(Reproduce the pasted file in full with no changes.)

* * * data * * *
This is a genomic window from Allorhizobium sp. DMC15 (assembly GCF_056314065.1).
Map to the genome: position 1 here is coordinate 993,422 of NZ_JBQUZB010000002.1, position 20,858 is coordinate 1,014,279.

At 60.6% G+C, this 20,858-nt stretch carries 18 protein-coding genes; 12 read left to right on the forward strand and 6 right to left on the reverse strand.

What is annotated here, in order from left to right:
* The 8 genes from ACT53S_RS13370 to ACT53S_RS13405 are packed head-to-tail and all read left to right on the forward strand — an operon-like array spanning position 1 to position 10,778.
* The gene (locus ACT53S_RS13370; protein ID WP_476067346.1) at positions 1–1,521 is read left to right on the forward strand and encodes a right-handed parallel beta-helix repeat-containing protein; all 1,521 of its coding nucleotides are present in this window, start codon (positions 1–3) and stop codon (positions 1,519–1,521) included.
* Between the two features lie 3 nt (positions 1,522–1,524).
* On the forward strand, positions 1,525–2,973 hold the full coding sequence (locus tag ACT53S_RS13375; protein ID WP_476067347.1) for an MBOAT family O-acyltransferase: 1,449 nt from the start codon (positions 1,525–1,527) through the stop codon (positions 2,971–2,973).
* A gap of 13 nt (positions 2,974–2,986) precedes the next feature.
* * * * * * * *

This is a genomic window from Allorhizobium sp. DMC15 (assembly GCF_056314065.1).
Map to the genome: position 1 here is coordinate 993,422 of NZ_JBQUZB010000002.1, position 20,858 is coordinate 1,014,279.

At 60.6% G+C, this 20,858-nt stretch carries 18 protein-coding genes; 12 read left to right on the forward strand and 6 right to left on the reverse strand.

What is annotated here, in order from left to right:
* The 8 genes from ACT53S_RS13370 to ACT53S_RS13405 are packed head-to-tail and all read left to right on the forward strand — an operon-like array spanning position 1 to position 10,778.
* The gene (locus ACT53S_RS13370; protein ID WP_476067346.1) at positions 1–1,521 is read left to right on the forward strand and encodes a right-handed parallel beta-helix repeat-containing protein; all 1,521 of its coding nucleotides are present in this window, start codon (positions 1–3) and stop codon (positions 1,519–1,521) included.
* Between the two features lie 3 nt (positions 1,522–1,524).
* On the forward strand, positions 1,525–2,973 hold the full coding sequence (locus tag ACT53S_RS13375; protein ID WP_476067347.1) for an MBOAT family O-acyltransferase: 1,449 nt from the start codon (positions 1,525–1,527) through the stop codon (positions 2,971–2,973).
* A gap of 13 nt (positions 2,974–2,986) precedes the next feature.